In most cases, before a Jewish woman married in a civil marriage can re-marry, the Rabbinical Court demands compliance with the strict requirements of Jewish Law in respect of divorce (“get lechumra”). That is since, although under Jewish Law, marriage between Jews who are Israeli residents and citizens should be carried out under Jewish Law, there is a chance that the marriage might qualify as a Jewish marriage and in order to avoid difficult consequences such as bigamy and bastardy, stringent requirements in respect of divorce (“get lechumra”) are applied.
It should also be noted, that even if the second marriage is of a civil (rather than religious) character, in most cases you may still be required to go through a procedure of “get lechumra” at the Rabbinical Court in order to dissolve the first civil marriage and aquire the necessary documentation for the second marriage.
Are there downsides to mediation?
* Active participation in a mediation process brings to light facts and data pertinent to you and further reveals your positions and willingness to such and other compromises proposed in the mediation.
* Sometimes the counter party has initiated the mediation or has agreed to the process with a view to dragging out the process or with a view to extracting information from the meetings and the conversations.
* Sometimes there is an imbalance between the participants in the mediation process – either in terms of information or capabilities. A significant lack of balance is liable to adversely affect the “weak” party (which situation the mediator has to identify and respond to within the framework of the tools available to him as a mediator, or discontinue the mediation).
* Some believe that your very willingness to turn to mediation (voluntarily) is likely to be interpreted by the counter party as a willingness to compromise or even as a weakness, as compared with a firm message aimed at a legal proceeding only.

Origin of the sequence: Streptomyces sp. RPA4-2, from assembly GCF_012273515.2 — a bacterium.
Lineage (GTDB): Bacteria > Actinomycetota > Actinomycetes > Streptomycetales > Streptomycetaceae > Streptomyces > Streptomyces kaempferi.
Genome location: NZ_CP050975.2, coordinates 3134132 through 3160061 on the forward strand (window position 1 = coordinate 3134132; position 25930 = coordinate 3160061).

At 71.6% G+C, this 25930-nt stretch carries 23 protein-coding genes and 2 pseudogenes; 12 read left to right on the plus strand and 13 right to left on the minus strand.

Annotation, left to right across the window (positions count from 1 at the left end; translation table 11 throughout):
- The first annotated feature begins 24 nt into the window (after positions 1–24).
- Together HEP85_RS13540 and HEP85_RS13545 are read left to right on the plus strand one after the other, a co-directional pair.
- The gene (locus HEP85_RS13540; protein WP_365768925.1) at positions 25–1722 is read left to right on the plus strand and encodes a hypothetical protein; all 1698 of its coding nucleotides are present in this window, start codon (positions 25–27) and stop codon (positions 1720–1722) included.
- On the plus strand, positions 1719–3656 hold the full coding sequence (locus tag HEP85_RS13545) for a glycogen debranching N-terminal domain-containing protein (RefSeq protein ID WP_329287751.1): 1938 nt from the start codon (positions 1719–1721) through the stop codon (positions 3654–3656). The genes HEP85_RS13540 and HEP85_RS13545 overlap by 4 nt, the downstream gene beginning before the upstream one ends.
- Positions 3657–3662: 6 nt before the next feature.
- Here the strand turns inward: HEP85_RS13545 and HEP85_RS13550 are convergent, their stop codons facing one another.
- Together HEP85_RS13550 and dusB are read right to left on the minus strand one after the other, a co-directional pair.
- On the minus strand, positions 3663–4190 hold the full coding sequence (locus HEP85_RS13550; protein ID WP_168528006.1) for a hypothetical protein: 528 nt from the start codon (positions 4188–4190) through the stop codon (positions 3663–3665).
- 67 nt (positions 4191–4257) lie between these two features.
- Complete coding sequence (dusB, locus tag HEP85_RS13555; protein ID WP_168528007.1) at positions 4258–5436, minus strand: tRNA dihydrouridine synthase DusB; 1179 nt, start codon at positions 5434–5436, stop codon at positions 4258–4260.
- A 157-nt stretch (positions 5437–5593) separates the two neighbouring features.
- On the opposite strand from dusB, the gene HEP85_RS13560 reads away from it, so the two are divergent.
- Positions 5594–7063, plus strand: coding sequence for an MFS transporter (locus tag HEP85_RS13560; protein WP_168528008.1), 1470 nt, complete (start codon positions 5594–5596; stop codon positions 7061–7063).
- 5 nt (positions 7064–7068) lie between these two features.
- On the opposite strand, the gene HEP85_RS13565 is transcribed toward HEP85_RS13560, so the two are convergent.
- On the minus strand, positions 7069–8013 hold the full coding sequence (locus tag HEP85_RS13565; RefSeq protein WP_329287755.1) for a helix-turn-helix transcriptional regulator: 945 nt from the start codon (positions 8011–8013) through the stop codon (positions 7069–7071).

* Mediation requires cooperation and a certain level of communication, in the absence of which mediation cannot take place.
* Mediation is not suitable for each and every case.
When do I contact a lawyer?
This is a legitimate question. It is easy to understand the fear of making such a move, turning the thoughts, conflicts and difficulties, into a concrete action. This question has probably occurred to you more than once when you were thinking about the issue. Therefore, in order to focus on your unique situation, you should promptly turn to an attorney specializing in the field of family law. Because of the special legal situation in Israel (see the “jurisdiction race” section) it is important that you hold a consultative meeting in which the legal situation in your case will be analyzed, with a view to assessing the prospects / risks in the context of a legal proceeding being instituted by the other party, and what can be done to mitigate the effect of such proceedings, if adopted. The development of a special strategy for the purpose of managing your case is of crucial importance, since no divorce is similar to another, and each case is unique unto itself!
The answer is one word: Now!
Has a motion for a protection order been filed against you?
In the event that a motion for a protection order is filed against you, it is important to act as follows:
* Contact a lawyer immediately.
* when, if a protection order is issued ex parte against you, a hearing will be held in the matter at the court within only 7 days from the date of the order, and your affidavit in response should be submitted to the court before the hearing is held. It is important to contact an attorney engaged in the field of family law, since in general a motion for a protection order is an inseparable part of an overall family dispute.